How I ended my last post, about a terrible CD cover from Telarc, on a recording of Zuill Bailey playing the Elgar Cello Concerto with the Indianapolis Symphony:
To erase the big fail here, Telarc, Bailey, and the Indianapolis Symphony should take one of my branding workshops. Seriously! I don’t say that just to toot my horn, but because the kind of exercise we do in these workshops would really have helped. I’ll explain that in my next post.
So now it’s the next post, and here’s what I mean. In my branding workshops, we try to connect how we feel and what we think about what we do to what we want others to think and feel about it. So if I had the privilege of working with anyone responsible for this CD, that’s how I’d have started. What do you feel about this recording? What do you love about it? What would you want others to think about it? If there’s one thing — one sentence — that you could communicate to anyone who might remotely be interested in the record, what would it be?
And similar questions. There’s no one way — and certainly no one right way — to put all this. But the conversation, however the questions are phrased, just about always gets people talking from their hearts. If I could do this work with Telarc, Bailey, and the orchestra, we’d surely come up with quite a few statements from the heart, quite a few things about the CD that very likely would make it seem like a highly individual thing, a very personal musical expression, which I hope it is.
The next step, in the workshops, is for participants to look at the material they already have. Typically, we’re dealing with websites. So someone will have spoken from the heart about what they’re about, and what they’d like to communicate. We then — as a group — look at the website. Or whatever other material the person has offered us. Does the website (or whatever) express what’s just been said?
Almost always the answer is no. Which I assume is what would happen if I were working with this CD project. Would the cover they used express what they thought and felt about the musical work they’d done. Surely not.
So then would come the next step, in which we’d look for words and images that really would communicate what the people involved had in their minds and hearts. Of course, they would have found a lot of words already, so what we’d want to do would be to refine those words, to come up with short sentences or phrases that begin to touch the heart of what we’d want to communicate.
The images could come from anywhere — photos, the Internet, quick drawings, whatever. We’d just want to take a few steps forward, to get into the ballpark of what the visual expression of our thoughts and feelings might be.
Workshop participants mostly do wonderfully with this. They really start getting at the heart of who they are, and of what they’re trying to do. Group discussion helps. If someone, for example, describes herself (this happened) in terms that don’t rule out sensuality and drama, but comes up with images that mostly are discreetly feminine, I might point out the contrast, and say which of the feminine images most suggests to be the possibility of drama and sensuality.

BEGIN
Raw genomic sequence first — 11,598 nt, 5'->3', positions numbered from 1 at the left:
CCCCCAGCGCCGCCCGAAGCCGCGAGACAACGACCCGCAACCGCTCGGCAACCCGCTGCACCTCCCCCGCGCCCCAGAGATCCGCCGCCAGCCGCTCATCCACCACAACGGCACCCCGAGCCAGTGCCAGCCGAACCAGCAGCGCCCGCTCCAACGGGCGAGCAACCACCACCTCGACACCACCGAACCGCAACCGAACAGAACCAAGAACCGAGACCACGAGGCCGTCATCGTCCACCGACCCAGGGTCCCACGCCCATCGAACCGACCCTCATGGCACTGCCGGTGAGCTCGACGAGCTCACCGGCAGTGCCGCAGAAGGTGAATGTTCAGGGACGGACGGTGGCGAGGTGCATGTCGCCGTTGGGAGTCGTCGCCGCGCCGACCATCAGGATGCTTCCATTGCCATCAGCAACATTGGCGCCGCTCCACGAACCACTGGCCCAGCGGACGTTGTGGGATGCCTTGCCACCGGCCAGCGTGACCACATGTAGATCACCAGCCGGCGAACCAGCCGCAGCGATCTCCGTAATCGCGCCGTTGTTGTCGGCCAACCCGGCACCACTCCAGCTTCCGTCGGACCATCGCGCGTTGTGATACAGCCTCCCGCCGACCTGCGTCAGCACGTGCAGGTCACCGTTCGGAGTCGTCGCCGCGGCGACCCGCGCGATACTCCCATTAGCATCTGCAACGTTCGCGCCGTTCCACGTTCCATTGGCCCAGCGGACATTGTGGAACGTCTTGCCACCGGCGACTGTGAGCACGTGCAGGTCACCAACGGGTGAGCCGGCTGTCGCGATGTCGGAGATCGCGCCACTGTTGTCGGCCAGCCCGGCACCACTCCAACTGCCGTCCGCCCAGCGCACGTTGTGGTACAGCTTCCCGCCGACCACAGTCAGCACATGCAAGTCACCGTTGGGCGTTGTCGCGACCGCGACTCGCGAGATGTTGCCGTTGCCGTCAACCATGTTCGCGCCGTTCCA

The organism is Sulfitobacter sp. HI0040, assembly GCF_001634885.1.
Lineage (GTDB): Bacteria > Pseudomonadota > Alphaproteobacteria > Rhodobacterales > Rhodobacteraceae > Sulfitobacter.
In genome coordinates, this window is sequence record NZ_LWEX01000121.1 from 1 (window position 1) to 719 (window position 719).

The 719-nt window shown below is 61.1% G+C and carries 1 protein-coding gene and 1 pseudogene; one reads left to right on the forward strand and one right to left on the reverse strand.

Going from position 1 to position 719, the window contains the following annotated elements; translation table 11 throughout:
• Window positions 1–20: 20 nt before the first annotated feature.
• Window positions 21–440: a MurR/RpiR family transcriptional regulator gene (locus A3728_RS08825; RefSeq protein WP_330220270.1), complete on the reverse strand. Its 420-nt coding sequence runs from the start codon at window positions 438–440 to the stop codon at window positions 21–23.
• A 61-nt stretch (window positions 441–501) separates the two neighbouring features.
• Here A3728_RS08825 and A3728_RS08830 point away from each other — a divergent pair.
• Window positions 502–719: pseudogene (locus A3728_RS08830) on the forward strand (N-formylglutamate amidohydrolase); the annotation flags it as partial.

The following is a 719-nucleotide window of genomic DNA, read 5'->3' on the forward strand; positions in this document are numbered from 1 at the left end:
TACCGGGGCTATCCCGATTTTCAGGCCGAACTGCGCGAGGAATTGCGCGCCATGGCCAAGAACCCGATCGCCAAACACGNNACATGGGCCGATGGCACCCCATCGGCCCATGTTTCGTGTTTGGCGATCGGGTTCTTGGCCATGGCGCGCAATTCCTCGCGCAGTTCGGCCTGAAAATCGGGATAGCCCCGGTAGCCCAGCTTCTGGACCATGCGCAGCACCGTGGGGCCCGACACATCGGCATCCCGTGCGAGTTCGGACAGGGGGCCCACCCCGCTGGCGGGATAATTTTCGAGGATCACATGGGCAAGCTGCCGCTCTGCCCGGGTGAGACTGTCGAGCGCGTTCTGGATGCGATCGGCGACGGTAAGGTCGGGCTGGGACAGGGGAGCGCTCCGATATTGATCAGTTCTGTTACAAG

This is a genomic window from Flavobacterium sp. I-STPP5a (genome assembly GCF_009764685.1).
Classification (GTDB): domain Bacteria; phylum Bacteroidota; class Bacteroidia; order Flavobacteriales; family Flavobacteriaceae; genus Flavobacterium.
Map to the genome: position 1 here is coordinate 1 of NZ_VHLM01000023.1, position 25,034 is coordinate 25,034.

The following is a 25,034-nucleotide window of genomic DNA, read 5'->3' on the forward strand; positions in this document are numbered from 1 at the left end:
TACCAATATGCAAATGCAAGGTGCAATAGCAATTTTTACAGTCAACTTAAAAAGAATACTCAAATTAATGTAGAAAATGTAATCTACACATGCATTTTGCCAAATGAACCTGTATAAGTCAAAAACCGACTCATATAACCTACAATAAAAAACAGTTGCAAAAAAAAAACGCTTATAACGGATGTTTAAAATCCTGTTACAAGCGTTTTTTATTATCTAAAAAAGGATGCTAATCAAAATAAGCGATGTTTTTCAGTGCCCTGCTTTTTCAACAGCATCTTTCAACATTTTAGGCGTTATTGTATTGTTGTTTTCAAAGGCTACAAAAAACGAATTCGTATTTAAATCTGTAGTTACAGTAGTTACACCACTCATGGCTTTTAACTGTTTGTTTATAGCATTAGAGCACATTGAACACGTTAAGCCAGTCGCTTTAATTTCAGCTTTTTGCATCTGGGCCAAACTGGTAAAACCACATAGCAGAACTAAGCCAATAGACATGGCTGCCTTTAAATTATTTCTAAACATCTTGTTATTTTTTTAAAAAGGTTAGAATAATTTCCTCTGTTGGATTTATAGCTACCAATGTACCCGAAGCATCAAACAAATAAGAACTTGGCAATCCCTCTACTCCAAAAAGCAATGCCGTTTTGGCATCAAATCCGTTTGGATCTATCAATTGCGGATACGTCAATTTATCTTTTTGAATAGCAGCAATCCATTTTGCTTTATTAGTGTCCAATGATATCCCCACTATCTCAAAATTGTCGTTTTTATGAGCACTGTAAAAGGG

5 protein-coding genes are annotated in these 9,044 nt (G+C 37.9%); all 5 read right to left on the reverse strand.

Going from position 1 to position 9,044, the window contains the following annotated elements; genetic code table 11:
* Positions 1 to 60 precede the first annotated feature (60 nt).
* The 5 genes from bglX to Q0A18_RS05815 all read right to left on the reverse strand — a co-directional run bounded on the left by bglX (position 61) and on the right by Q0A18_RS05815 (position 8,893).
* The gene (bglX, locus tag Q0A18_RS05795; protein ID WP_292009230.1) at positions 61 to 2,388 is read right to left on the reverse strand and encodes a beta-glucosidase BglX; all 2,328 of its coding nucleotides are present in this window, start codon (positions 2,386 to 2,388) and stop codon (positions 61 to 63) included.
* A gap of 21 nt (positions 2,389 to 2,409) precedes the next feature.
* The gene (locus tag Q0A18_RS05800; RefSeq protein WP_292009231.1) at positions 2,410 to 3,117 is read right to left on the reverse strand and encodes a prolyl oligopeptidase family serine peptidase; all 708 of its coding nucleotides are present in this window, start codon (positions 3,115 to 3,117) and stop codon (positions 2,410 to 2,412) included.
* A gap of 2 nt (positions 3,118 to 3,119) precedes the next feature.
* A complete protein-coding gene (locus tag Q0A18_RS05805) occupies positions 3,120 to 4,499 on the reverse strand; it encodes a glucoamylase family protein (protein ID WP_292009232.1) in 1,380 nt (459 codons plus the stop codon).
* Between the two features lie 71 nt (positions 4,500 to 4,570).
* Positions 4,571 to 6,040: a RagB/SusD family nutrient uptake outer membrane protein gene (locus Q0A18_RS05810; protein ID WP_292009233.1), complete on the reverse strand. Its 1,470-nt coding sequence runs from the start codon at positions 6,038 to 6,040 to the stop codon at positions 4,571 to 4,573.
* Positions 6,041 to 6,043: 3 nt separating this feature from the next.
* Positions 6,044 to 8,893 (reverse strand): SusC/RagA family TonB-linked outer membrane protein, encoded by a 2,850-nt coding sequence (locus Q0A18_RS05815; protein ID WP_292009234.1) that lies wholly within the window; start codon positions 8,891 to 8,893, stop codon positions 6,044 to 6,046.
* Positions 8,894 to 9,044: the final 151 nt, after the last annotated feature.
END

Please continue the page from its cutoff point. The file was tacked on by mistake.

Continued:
With a professional recording project, most likely I’d work differently. There would be professional designers involved, so they might come up with images, rough mockups of what a cover design might look like. Though when my wife and I built our house in Warwick, NY, we found it helpful to prime out architect with photos of houses we found on the web and in magazines. The idea wasn’t to tell him exactly how our house should look — we trusted that he’d come up with better ideas than we ever could — but to show him things we liked. That, he said, helped him quite a bit, moving him in directions he hadn’t thought to take.
So the same might happen with recording art. A designer might be inspired by images her clients bring her. And in my branding workshop — if I were lucky enough to work with these people — that might be a step we’d take.
I’m saying all this, again, not just to toot my horn. But I think the people involved with this recording never went through a process anything like this. They never stopped to think what important things about the recording the cover should communicate. Instead, they just designed a CD cover. By the book, more or less. Cellist, check. Conductor, check. OK, let’s gray out the orchestra, to focus on the key people here. Never asking whether the image they came up with said anything about this record in particular, about the music, about what this performance does with the music.
Which is one of many reasons why the cover is so bad.
One more thing I might have done: Ask them, if only as an experiment, to take away the words Elgar Cello Concerto. Why? you might ask. Isn’t that the piece they’re recording? Well, of course it is, but the words don’t tell us anything but that. They don’t say anything compelling about the piece or the recording, or the people involved. I’ve asked two of my workshop clients to try this experiment, removing in one case the word “mezzo-soprano,” and in the other the word “composer.” These labels can restrict people more than they describe them. So what would be less restrictive? What would tell us what kind of mezzo-soprano, what kind of composer these people are?
Maybe the recording should have another title. Something that said something more compelling than just, “Oh, look, another recording of the Elgar.”
I’m ready to teach another branding workshop. If you’d be interested, contact me. I still charge just $200 for three 90-minute sessions, for a group of four or more.
And if Telarc or Zuill Bailey or the Indianapolis Symphony want to hire me to help them with their next project, I’d be happy to talk to them.